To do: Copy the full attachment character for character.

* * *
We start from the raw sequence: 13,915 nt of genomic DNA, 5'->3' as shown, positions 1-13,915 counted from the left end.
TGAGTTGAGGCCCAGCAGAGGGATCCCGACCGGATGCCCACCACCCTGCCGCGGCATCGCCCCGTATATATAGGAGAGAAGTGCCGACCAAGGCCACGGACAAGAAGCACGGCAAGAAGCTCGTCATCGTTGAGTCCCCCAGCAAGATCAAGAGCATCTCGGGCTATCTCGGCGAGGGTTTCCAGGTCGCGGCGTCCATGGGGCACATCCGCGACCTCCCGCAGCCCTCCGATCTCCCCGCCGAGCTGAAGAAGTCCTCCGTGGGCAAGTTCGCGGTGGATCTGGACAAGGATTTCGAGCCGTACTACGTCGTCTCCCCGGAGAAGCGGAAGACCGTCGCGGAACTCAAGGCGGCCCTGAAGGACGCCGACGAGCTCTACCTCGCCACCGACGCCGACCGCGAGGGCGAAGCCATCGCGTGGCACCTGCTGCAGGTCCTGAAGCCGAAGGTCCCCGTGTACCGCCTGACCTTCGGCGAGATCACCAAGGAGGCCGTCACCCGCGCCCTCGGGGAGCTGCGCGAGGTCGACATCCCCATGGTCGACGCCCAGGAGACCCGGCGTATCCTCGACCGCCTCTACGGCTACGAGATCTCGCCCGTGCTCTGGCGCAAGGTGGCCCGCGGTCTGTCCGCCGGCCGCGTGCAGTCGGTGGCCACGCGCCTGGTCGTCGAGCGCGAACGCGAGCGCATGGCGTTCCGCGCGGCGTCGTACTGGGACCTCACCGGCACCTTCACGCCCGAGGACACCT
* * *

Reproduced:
We start from the raw sequence: 13,915 nt of genomic DNA, 5'->3' as shown, positions 1-13,915 counted from the left end.
TGAGTTGAGGCCCAGCAGAGGGATCCCGACCGGATGCCCACCACCCTGCCGCGGCATCGCCCCGTATATATAGGAGAGAAGTGCCGACCAAGGCCACGGACAAGAAGCACGGCAAGAAGCTCGTCATCGTTGAGTCCCCCAGCAAGATCAAGAGCATCTCGGGCTATCTCGGCGAGGGTTTCCAGGTCGCGGCGTCCATGGGGCACATCCGCGACCTCCCGCAGCCCTCCGATCTCCCCGCCGAGCTGAAGAAGTCCTCCGTGGGCAAGTTCGCGGTGGATCTGGACAAGGATTTCGAGCCGTACTACGTCGTCTCCCCGGAGAAGCGGAAGACCGTCGCGGAACTCAAGGCGGCCCTGAAGGACGCCGACGAGCTCTACCTCGCCACCGACGCCGACCGCGAGGGCGAAGCCATCGCGTGGCACCTGCTGCAGGTCCTGAAGCCGAAGGTCCCCGTGTACCGCCTGACCTTCGGCGAGATCACCAAGGAGGCCGTCACCCGCGCCCTCGGGGAGCTGCGCGAGGTCGACATCCCCATGGTCGACGCCCAGGAGACCCGGCGTATCCTCGACCGCCTCTACGGCTACGAGATCTCGCCCGTGCTCTGGCGCAAGGTGGCCCGCGGTCTGTCCGCCGGCCGCGTGCAGTCGGTGGCCACGCGCCTGGTCGTCGAGCGCGAACGCGAGCGCATGGCGTTCCGCGCGGCGTCGTACTGGGACCTCACCGGCACCTTCACGCCCGAGGACACCT